). These data, revealing that girls in this group were more than eight times more likely to become overweight, provide additional confirmation on this point.
Previous research has shown that disinhibited eating is consistently related to overweight among adults (29
) and children (34
), and these findings provide additional evidence for associations among disinhibited eating and elevated weight status among young girls. In addition, these findings revealed that, over time, disinhibited overeating increased among all groups, suggesting that such increases may be normative. These findings revealed group differences in patterns of change in BMI and differences in disinhibited eating; daughters of two overweight parents had significantly greater increases in BMI, significantly greater increases in disinhibited eating, and greater levels of disinhibited eating than girls with one or neither parent overweight. However, this pattern of association is not sufficient to causally link disinhibited eating to greater increases in BMI, given the lack of an experimental design. We have proposed elsewhere that restrictive parenting practices, which tend to be used by white, middle class parents with daughters who are more overweight, can promote disinhibited overeating. However, influence in parent-child dyads is bi-directional, suggesting that children’s weight status can be both a cause and a consequence of parental feeding practices (54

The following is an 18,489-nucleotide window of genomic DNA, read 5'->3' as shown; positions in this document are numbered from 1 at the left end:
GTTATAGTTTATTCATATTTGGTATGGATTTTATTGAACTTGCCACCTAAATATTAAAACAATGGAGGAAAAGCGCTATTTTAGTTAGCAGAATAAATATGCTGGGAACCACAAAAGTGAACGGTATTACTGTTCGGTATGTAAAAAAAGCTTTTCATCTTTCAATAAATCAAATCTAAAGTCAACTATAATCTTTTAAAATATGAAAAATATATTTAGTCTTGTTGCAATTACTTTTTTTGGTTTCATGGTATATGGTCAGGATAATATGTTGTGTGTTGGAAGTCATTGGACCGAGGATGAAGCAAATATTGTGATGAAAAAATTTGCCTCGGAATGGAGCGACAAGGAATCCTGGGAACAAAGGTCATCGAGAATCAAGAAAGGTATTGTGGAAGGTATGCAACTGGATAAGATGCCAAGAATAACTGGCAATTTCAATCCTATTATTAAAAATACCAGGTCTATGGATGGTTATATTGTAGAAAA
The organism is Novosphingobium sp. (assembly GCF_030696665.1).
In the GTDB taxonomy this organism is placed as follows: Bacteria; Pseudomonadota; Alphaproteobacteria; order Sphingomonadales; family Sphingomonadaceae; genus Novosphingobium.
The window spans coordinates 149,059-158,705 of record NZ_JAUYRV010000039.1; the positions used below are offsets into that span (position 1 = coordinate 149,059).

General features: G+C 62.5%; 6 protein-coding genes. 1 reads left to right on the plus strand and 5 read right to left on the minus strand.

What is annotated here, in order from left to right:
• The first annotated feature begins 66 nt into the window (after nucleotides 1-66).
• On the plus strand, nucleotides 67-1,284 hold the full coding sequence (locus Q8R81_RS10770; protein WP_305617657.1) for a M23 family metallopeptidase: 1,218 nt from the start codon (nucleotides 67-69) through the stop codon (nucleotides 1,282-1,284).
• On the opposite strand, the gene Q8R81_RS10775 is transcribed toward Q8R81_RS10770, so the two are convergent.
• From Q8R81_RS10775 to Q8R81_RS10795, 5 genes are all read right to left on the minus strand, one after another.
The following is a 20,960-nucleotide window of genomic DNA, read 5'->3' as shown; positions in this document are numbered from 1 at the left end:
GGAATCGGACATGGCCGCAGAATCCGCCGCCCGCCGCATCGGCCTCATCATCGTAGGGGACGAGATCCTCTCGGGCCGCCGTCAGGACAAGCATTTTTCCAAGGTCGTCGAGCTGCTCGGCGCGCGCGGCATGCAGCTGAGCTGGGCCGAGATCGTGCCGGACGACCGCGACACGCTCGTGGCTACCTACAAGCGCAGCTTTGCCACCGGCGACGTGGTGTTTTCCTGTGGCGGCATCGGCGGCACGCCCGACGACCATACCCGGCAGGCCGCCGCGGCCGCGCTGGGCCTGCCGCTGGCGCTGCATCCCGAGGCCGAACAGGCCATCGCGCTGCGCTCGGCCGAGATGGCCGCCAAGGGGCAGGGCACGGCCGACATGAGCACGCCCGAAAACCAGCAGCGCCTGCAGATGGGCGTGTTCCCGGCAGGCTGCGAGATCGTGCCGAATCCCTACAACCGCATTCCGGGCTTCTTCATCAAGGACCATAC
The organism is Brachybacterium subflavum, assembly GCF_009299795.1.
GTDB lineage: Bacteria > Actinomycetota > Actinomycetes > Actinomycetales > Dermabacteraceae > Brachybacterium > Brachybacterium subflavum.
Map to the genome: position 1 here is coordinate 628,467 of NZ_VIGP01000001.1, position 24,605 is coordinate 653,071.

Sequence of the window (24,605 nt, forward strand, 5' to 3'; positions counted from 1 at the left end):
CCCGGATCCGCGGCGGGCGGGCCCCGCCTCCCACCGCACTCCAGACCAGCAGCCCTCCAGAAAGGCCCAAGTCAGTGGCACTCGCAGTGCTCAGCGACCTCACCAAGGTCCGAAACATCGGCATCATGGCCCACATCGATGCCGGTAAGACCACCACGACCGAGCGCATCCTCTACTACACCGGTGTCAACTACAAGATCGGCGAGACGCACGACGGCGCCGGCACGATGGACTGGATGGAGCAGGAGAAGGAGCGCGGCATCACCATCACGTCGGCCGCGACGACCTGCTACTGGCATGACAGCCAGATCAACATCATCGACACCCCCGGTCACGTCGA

); therefore, these findings raise the possibility of causal links, which must be addressed in future studies.
Mothers’ but not fathers’ disinhibited eating was associated with daughters’ disinhibited eating, but these links between mother’s and daughters’ disinhibited eating did not emerge until later childhood (ages 9, 11, and 13), perhaps because daughters’ disinhibited eating was lowest at age 5 and increased among all groups from age 5 to 13. Although associations between daughters’ and mothers’ disinhibited eating have been previously reported (55
), relationships between fathers’ and daughters’ have not been evaluated. Both Jacobi et al. (56
) and Cutting et al. (55